A Quiet Thanks

(Because that’s all you can really do, until whatever you’re working toward succeeds or you run out of road.)

In another life when I worked at Cargill, I lost my first weight-loss bet to Chris. It was a bit of a kick in the nether regions to give him a check for $100. He earned it though. His weight loss was substantial. As a previous football player, he figured out a way to overcome his athletic metabolism and avoid eating all the things, so to speak. I underestimated him.

One benefit to come out of my loss was to realize that the first stage of any life change is easy: motivation burns bright. The impossible trick is to keep walking one foot in front of the other until it’s a habit. “Choose your hard” my sage cousin reminded me, because living with bad choices is very hard indeed, a lesson I’m plucking from the tree of the obvious many days in regards to my life.

It’s only fitting (no pun intended) that his wife Tammy of 23 years is partially responsible for the recent gong to my head about my weight. For reasons of her own, she dropped a stunning amount of weight. The ‘how’ isn’t relevant; her choice became her reality and that’s the lesson anyone with a heart should embrace. Anyone seeing the pictures initially has difficulty believing that the ‘before’ and ‘after’ pictures are of the same person. The difference in her smile is beyond redemptive.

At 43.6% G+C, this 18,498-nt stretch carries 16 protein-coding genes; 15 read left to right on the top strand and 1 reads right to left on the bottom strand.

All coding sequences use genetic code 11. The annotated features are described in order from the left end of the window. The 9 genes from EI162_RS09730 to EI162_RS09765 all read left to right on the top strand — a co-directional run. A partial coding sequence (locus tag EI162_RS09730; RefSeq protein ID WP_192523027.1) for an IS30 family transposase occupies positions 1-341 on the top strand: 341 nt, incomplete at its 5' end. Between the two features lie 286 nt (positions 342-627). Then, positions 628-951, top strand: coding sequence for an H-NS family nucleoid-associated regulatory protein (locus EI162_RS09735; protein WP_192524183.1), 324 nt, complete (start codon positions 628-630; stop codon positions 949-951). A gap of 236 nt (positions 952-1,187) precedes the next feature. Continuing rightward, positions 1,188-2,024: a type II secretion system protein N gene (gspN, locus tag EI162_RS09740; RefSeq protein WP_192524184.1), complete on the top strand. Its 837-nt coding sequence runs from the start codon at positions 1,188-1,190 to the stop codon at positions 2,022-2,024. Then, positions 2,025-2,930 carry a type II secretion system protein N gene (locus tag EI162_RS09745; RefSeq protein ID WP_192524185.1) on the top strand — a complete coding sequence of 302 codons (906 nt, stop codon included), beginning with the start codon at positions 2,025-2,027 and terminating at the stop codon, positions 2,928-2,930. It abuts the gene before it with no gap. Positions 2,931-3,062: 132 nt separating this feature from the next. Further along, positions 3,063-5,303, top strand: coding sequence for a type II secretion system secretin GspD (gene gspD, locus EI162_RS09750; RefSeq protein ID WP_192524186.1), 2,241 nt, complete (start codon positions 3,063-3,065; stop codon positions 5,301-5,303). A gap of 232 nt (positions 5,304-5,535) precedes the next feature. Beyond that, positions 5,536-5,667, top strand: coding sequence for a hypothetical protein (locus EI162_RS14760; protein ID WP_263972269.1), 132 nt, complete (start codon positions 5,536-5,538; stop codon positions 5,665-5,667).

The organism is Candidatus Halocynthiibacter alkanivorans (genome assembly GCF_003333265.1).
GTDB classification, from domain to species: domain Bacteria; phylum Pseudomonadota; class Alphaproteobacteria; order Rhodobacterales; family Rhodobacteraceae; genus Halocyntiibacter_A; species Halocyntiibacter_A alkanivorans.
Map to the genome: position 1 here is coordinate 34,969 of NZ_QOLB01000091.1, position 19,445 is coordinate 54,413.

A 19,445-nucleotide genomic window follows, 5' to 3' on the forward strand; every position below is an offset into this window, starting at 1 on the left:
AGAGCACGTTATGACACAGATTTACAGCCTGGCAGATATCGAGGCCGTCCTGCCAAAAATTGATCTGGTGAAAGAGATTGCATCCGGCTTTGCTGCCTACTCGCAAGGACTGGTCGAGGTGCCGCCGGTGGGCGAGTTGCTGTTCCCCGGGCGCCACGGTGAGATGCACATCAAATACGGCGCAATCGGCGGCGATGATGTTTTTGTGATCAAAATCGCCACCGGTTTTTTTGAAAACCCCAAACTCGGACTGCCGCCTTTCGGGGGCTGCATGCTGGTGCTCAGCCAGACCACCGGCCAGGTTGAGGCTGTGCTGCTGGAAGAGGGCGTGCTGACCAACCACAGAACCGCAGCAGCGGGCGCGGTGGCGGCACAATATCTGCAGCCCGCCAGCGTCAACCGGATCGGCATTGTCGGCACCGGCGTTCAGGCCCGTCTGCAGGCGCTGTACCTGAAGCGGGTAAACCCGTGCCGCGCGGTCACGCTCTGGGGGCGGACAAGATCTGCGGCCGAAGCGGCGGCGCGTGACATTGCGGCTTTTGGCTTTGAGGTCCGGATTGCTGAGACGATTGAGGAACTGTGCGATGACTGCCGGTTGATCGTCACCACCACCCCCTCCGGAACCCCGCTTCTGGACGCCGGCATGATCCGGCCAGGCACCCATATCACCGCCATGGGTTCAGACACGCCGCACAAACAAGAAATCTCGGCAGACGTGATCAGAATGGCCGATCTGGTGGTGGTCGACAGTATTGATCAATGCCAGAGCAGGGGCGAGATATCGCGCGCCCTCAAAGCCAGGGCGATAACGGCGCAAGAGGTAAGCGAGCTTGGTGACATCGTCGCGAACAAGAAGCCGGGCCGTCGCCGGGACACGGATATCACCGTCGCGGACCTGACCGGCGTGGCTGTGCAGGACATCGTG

I’ve struggled forever with the yo-yo of weight; each successive inability to manage new habits that persist long-term takes a bigger bite of my ability to try it again. I wrote Tammy to simply tell her it was amazing what she’d done. She looks amazing and I expect that the life satisfaction she attained is paying rewards in every area of her life.

I realized that it is ridiculous that Tammy can do something that’s impossible for me. Tammy would probably think I’m crazy. Rocky had a picture of Clubber Lane on his mirror to remind him of his unexpected defeat. He didn’t wallow in it, though. Likewise, maybe Tammy would be amused to know that she is my touchstone in this. It’s nice to picture Chris behind her, too, laughing, and wondering if I can figuratively earn back that $100 he won from me all those years ago.

At our age, I think most of us realize that everyone wins when even a single person figures out a way to be who they are supposed to.

This world is connected in ways that amuse and delight.

Whatever motivation plagued Tammy, I’m claiming a piece of it in her name. Thanks, Tammy.

P.S. Another line from a Rocky movie comes to mind in regards to this current version of my struggle: “Ain’t gonna be no rematch!”

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